"...the LORD is in his holy temple; let all the earth be silent before him."

When Jesus died on the cross and rose to life again, incredible power was released, and the devil was condemned to hell. We will soon see the full measure of God's victory just like that supernova in the sky. The power over death and evil has already been released. It will appear to us fully manifested on the chosen day. We must wait for it.

God talks of the day when we will finally see what he has seen coming all along. Though everything may look bleak and dark-- though we see righteous fall and evil succeed-- though the sky looks as it always has, with no flicker yet of what we've been told to look for... we still hold on with hope.

"I heard and my heart pounded, my lips quivered at the sound; decay crept into my bones, and my legs trembled. Yet I will wait patiently for the day of calamity to come on the nation invading us.

Though the fig tree does not bud and there are no grapes on the vines, though the olive crop fails and the fields produce no food, though there are no sheep in the pen and no cattle in the stalls, yet I will rejoice in the LORD, I will be joyful in God my Savior.

The Sovereign LORD is my strength; he makes my feet like the feet of a deer, he enables me to go on the heights."
Habakkuk 3:16-19

Monday, September 8, 2008

The heavens declare the glory of God

The heavens declare the glory of God;
the skies proclaim the work of his hands.
Day after day they pour forth speech;
night after night they display knowledge.
There is no speech or language
where their voice is not heard.
Their voice goes out into all the earth,
their words to the ends of the world.
Psalm 19:1-4

For since the creation of the world God's invisible qualities-- his eternal power and divine nature-- have been clearly seen, being understood from what has been made, so that men are without excuse.
Romans 1:20

Friday, September 5, 2008

the story of my first ipod

So, after a short nap on Wednesday night, I got up at around 1 a.m. and began playing with my new ipod nano! It was very shiny, very green, and very exciting. I also unwrapped my new 8-disc collection of "The Bible Experience" to be the first to load onto my new player.

After I downloaded the most recent version of iTunes, I put in the first CD. I followed instructions for transferring the mp3s, but that didn't work, so I just decided to drag and drop them. Eventually, after several hours of deleting, reloading, and reorganizing, I performed the "synch" but must have "synched" improperly because my playlist ended up starting at Numbers rather than Genesis and completely left off the New Testament altogether. I also had to find the tracks in the recently downloaded list, so I decided to try the whole synch thing again.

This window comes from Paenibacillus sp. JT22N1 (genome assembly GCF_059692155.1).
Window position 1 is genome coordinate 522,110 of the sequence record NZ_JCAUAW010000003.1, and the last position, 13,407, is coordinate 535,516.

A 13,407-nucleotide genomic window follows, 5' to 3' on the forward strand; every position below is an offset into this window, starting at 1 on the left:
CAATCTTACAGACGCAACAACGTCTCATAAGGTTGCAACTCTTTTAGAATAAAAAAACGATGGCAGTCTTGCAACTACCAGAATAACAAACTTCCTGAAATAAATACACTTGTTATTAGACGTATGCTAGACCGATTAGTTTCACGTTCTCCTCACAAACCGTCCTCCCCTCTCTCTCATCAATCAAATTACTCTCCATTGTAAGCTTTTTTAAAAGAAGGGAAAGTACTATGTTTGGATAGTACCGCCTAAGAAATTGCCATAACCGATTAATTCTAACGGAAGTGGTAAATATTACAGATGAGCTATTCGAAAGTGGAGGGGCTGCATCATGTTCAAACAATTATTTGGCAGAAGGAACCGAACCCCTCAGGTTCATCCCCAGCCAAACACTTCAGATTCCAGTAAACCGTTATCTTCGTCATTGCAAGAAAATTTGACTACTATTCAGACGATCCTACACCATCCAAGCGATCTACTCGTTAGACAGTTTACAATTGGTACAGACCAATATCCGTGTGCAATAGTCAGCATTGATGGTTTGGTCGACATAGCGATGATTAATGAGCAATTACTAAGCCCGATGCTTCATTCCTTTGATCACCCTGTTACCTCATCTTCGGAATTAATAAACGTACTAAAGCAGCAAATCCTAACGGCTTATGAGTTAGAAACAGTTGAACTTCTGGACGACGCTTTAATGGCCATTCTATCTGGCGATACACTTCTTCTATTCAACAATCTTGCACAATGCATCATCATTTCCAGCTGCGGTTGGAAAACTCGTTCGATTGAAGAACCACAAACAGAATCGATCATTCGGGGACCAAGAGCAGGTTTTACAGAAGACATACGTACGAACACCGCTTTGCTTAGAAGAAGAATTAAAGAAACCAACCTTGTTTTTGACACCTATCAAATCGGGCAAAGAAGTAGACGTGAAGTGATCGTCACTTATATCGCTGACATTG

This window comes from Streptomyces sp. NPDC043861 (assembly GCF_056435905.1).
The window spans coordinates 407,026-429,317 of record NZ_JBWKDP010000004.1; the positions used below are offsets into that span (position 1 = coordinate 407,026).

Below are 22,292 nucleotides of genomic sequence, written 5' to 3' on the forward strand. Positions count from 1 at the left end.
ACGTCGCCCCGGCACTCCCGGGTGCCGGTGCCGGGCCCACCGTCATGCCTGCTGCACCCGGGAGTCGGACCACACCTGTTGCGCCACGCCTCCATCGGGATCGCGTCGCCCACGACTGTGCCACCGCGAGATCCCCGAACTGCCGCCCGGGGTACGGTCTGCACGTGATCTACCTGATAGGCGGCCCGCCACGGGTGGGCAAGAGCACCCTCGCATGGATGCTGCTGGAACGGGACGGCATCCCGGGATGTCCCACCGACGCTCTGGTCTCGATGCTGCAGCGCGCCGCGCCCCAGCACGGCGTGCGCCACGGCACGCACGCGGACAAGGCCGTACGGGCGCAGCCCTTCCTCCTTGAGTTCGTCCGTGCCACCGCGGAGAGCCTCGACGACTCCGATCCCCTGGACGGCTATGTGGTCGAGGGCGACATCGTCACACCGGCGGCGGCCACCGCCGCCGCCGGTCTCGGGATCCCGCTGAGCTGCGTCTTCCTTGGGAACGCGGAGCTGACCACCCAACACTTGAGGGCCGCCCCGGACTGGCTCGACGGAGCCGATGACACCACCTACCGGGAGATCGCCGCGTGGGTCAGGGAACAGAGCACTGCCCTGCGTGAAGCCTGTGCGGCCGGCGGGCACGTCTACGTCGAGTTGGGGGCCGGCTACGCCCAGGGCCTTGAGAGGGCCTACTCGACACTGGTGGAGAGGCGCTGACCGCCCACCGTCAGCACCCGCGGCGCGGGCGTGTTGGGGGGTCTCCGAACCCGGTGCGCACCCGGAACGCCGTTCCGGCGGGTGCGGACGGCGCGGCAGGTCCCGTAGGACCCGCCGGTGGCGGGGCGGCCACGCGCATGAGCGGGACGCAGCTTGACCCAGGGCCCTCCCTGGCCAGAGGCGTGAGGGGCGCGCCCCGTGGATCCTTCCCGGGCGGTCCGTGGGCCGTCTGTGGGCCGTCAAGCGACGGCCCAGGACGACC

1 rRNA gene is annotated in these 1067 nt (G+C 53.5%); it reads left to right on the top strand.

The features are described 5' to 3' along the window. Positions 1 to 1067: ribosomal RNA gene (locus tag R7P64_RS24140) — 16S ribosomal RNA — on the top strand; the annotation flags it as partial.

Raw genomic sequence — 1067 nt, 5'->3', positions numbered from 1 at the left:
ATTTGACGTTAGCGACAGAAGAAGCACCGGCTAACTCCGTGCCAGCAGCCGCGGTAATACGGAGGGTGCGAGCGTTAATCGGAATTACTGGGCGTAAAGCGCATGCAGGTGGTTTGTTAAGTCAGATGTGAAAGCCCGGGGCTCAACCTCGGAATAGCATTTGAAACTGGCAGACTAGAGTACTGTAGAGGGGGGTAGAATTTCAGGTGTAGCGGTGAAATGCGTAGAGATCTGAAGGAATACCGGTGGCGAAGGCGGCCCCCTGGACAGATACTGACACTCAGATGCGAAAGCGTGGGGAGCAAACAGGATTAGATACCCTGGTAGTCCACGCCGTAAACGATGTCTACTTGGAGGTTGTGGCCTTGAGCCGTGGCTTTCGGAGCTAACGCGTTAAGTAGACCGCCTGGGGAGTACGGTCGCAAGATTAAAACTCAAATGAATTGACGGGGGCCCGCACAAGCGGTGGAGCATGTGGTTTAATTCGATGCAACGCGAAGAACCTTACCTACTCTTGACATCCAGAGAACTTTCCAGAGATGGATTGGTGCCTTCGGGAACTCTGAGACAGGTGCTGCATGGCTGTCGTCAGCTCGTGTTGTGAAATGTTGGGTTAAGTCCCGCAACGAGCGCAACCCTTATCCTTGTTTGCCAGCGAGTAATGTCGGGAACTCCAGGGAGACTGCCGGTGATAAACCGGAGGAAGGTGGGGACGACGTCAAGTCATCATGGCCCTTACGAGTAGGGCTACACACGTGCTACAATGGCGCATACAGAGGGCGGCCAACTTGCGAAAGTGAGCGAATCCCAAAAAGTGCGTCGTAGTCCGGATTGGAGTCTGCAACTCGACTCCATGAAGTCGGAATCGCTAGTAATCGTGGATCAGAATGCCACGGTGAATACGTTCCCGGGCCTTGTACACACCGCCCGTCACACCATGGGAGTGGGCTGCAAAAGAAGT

iTunes froze approximately 2-3 times during the evening, requiring me to restart my computer each time, since it would not respond to "end task." But finally I had the whole Bible on there and played Klondike 23 times while listening to the first 25 chapters of Matthew, which, upon second thought, was a bit too much all at once.

However, aside from the annoyance of iTunes, there was one pesky little problem. My ipod nano would not rewind. Now, because I'm psychologically scarred by things that are blatantly wrong (like chronic theft, crashing sounds in the house at night, or the smell of cigarette smoke wafting into my bathroom), which I'm forced to tolerate or otherwise listen to people minimize/deny, I tried to tell myself for a while that this was just the way the settings were and that it wasn't really a problem. Then I tried to play with the settings, and realized that, in fact, holding down the back arrow really should rewind and not ignore you and/or take you back 3 tracks. I continued to try to rationalize keeping it, but eventually conceded the glaringly obvious fact that my cute little green player would have to go back to its hometown of iPodia.

So tonight I reset it to factory default settings and got the RMA and shipping label ready to print.

So long, minty green ipod nano. I barely knew you.

I was thinking of buying a classic ipod as a replacement, but upon searching the "infoweb" I found out that new ipods and new ipod nanos will be released by Apple on TUESDAY. Nothing like being the lucky one to buy the old product right before the next version comes out. I hear there will be a price reduction too. So, we'll see what happens.

Ah, Steve Jobs. What will you do next?